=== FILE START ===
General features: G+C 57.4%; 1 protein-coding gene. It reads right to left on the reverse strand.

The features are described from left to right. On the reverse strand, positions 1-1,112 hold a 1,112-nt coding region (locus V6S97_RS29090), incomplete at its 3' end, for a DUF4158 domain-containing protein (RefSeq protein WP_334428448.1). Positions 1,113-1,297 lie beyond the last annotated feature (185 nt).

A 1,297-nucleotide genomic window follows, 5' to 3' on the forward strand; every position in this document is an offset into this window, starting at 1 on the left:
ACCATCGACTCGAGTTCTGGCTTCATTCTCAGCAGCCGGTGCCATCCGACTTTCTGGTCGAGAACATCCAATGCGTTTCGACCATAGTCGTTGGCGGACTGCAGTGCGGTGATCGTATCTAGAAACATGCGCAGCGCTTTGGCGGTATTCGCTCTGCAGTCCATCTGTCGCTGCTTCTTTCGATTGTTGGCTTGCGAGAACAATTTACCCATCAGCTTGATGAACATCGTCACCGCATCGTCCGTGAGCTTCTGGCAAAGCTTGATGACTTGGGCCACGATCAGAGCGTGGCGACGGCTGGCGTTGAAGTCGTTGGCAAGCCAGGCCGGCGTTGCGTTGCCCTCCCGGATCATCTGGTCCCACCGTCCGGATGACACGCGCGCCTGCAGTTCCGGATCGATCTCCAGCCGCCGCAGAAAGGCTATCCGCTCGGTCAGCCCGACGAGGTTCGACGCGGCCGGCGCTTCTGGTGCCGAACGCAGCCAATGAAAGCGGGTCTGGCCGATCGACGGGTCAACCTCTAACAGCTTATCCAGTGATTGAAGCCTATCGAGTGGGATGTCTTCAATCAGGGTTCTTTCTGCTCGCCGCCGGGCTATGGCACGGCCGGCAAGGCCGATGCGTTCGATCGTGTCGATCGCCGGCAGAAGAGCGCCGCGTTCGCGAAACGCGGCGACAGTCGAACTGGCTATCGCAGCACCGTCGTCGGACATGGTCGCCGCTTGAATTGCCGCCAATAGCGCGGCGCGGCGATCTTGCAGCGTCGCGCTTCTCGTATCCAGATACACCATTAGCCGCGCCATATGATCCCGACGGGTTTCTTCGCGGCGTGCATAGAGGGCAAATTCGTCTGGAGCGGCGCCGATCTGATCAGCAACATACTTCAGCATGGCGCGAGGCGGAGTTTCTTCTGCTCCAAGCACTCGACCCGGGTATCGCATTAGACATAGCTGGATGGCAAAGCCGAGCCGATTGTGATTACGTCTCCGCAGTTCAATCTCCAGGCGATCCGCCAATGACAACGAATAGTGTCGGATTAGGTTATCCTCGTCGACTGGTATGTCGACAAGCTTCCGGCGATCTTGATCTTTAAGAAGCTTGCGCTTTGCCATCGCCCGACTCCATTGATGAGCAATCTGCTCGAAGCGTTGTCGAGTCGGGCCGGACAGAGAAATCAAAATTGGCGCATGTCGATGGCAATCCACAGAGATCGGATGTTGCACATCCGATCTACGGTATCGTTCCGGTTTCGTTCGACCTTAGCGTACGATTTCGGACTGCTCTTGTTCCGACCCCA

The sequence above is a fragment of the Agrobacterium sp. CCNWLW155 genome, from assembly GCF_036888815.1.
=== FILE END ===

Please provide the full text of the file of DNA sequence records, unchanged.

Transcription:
General features: G+C 57.4%; 1 protein-coding gene. It reads right to left on the reverse strand.

The features are described from left to right. On the reverse strand, positions 1-1,112 hold a 1,112-nt coding region (locus V6S97_RS29090), incomplete at its 3' end, for a DUF4158 domain-containing protein (RefSeq protein WP_334428448.1). Positions 1,113-1,297 lie beyond the last annotated feature (185 nt).

A 1,297-nucleotide genomic window follows, 5' to 3' on the forward strand; every position in this document is an offset into this window, starting at 1 on the left:
ACCATCGACTCGAGTTCTGGCTTCATTCTCAGCAGCCGGTGCCATCCGACTTTCTGGTCGAGAACATCCAATGCGTTTCGACCATAGTCGTTGGCGGACTGCAGTGCGGTGATCGTATCTAGAAACATGCGCAGCGCTTTGGCGGTATTCGCTCTGCAGTCCATCTGTCGCTGCTTCTTTCGATTGTTGGCTTGCGAGAACAATTTACCCATCAGCTTGATGAACATCGTCACCGCATCGTCCGTGAGCTTCTGGCAAAGCTTGATGACTTGGGCCACGATCAGAGCGTGGCGACGGCTGGCGTTGAAGTCGTTGGCAAGCCAGGCCGGCGTTGCGTTGCCCTCCCGGATCATCTGGTCCCACCGTCCGGATGACACGCGCGCCTGCAGTTCCGGATCGATCTCCAGCCGCCGCAGAAAGGCTATCCGCTCGGTCAGCCCGACGAGGTTCGACGCGGCCGGCGCTTCTGGTGCCGAACGCAGCCAATGAAAGCGGGTCTGGCCGATCGACGGGTCAACCTCTAACAGCTTATCCAGTGATTGAAGCCTATCGAGTGGGATGTCTTCAATCAGGGTTCTTTCTGCTCGCCGCCGGGCTATGGCACGGCCGGCAAGGCCGATGCGTTCGATCGTGTCGATCGCCGGCAGAAGAGCGCCGCGTTCGCGAAACGCGGCGACAGTCGAACTGGCTATCGCAGCACCGTCGTCGGACATGGTCGCCGCTTGAATTGCCGCCAATAGCGCGGCGCGGCGATCTTGCAGCGTCGCGCTTCTCGTATCCAGATACACCATTAGCCGCGCCATATGATCCCGACGGGTTTCTTCGCGGCGTGCATAGAGGGCAAATTCGTCTGGAGCGGCGCCGATCTGATCAGCAACATACTTCAGCATGGCGCGAGGCGGAGTTTCTTCTGCTCCAAGCACTCGACCCGGGTATCGCATTAGACATAGCTGGATGGCAAAGCCGAGCCGATTGTGATTACGTCTCCGCAGTTCAATCTCCAGGCGATCCGCCAATGACAACGAATAGTGTCGGATTAGGTTATCCTCGTCGACTGGTATGTCGACAAGCTTCCGGCGATCTTGATCTTTAAGAAGCTTGCGCTTTGCCATCGCCCGACTCCATTGATGAGCAATCTGCTCGAAGCGTTGTCGAGTCGGGCCGGACAGAGAAATCAAAATTGGCGCATGTCGATGGCAATCCACAGAGATCGGATGTTGCACATCCGATCTACGGTATCGTTCCGGTTTCGTTCGACCTTAGCGTACGATTTCGGACTGCTCTTGTTCCGACCCCA

The sequence above is a fragment of the Agrobacterium sp. CCNWLW155 genome, from assembly GCF_036888815.1.